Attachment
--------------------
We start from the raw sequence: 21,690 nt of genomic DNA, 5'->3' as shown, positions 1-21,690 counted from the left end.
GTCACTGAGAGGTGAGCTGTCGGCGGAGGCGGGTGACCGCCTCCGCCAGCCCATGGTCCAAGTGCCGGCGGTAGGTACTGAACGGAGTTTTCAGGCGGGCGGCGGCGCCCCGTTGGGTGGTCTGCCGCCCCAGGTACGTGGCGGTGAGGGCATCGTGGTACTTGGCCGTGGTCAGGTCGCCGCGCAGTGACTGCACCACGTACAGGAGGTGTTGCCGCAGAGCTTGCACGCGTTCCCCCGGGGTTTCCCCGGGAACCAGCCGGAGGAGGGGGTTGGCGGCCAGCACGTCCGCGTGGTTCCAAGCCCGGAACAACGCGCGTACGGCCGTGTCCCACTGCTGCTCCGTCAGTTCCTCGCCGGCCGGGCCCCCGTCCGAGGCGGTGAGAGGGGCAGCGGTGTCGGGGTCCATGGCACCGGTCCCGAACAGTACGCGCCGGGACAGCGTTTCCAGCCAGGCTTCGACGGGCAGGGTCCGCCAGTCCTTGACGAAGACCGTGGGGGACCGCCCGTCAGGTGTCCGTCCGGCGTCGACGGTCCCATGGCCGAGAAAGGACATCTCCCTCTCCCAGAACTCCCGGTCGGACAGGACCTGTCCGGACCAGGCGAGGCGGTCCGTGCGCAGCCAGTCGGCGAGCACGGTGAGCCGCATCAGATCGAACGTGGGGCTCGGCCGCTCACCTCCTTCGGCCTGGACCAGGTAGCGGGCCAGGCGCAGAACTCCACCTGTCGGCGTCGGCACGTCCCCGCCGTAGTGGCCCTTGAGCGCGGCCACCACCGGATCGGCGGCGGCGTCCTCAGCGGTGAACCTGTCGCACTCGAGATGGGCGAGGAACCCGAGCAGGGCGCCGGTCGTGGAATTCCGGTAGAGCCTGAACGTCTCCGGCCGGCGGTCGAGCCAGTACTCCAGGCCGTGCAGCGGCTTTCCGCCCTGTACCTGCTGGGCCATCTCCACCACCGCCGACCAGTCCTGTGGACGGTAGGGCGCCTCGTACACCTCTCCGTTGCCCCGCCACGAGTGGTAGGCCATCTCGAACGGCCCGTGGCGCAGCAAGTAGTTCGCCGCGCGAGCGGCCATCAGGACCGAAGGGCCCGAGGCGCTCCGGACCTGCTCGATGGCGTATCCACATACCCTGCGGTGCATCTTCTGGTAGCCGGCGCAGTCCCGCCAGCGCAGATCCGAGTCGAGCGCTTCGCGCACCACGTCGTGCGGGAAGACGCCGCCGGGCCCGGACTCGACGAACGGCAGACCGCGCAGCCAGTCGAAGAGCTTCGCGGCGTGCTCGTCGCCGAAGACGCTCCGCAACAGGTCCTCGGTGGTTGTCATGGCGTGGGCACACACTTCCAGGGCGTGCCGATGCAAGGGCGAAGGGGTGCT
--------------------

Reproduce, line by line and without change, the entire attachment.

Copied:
We start from the raw sequence: 21,690 nt of genomic DNA, 5'->3' as shown, positions 1-21,690 counted from the left end.
GTCACTGAGAGGTGAGCTGTCGGCGGAGGCGGGTGACCGCCTCCGCCAGCCCATGGTCCAAGTGCCGGCGGTAGGTACTGAACGGAGTTTTCAGGCGGGCGGCGGCGCCCCGTTGGGTGGTCTGCCGCCCCAGGTACGTGGCGGTGAGGGCATCGTGGTACTTGGCCGTGGTCAGGTCGCCGCGCAGTGACTGCACCACGTACAGGAGGTGTTGCCGCAGAGCTTGCACGCGTTCCCCCGGGGTTTCCCCGGGAACCAGCCGGAGGAGGGGGTTGGCGGCCAGCACGTCCGCGTGGTTCCAAGCCCGGAACAACGCGCGTACGGCCGTGTCCCACTGCTGCTCCGTCAGTTCCTCGCCGGCCGGGCCCCCGTCCGAGGCGGTGAGAGGGGCAGCGGTGTCGGGGTCCATGGCACCGGTCCCGAACAGTACGCGCCGGGACAGCGTTTCCAGCCAGGCTTCGACGGGCAGGGTCCGCCAGTCCTTGACGAAGACCGTGGGGGACCGCCCGTCAGGTGTCCGTCCGGCGTCGACGGTCCCATGGCCGAGAAAGGACATCTCCCTCTCCCAGAACTCCCGGTCGGACAGGACCTGTCCGGACCAGGCGAGGCGGTCCGTGCGCAGCCAGTCGGCGAGCACGGTGAGCCGCATCAGATCGAACGTGGGGCTCGGCCGCTCACCTCCTTCGGCCTGGACCAGGTAGCGGGCCAGGCGCAGAACTCCACCTGTCGGCGTCGGCACGTCCCCGCCGTAGTGGCCCTTGAGCGCGGCCACCACCGGATCGGCGGCGGCGTCCTCAGCGGTGAACCTGTCGCACTCGAGATGGGCGAGGAACCCGAGCAGGGCGCCGGTCGTGGAATTCCGGTAGAGCCTGAACGTCTCCGGCCGGCGGTCGAGCCAGTACTCCAGGCCGTGCAGCGGCTTTCCGCCCTGTACCTGCTGGGCCATCTCCACCACCGCCGACCAGTCCTGTGGACGGTAGGGCGCCTCGTACACCTCTCCGTTGCCCCGCCACGAGTGGTAGGCCATCTCGAACGGCCCGTGGCGCAGCAAGTAGTTCGCCGCGCGAGCGGCCATCAGGACCGAAGGGCCCGAGGCGCTCCGGACCTGCTCGATGGCGTATCCACATACCCTGCGGTGCATCTTCTGGTAGCCGGCGCAGTCCCGCCAGCGCAGATCCGAGTCGAGCGCTTCGCGCACCACGTCGTGCGGGAAGACGCCGCCGGGCCCGGACTCGACGAACGGCAGACCGCGCAGCCAGTCGAAGAGCTTCGCGGCGTGCTCGTCGCCGAAGACGCTCCGCAACAGGTCCTCGGTGGTTGTCATGGCGTGGGCACACACTTCCAGGGCGTGCCGATGCAAGGGCGAAGGGGTGCT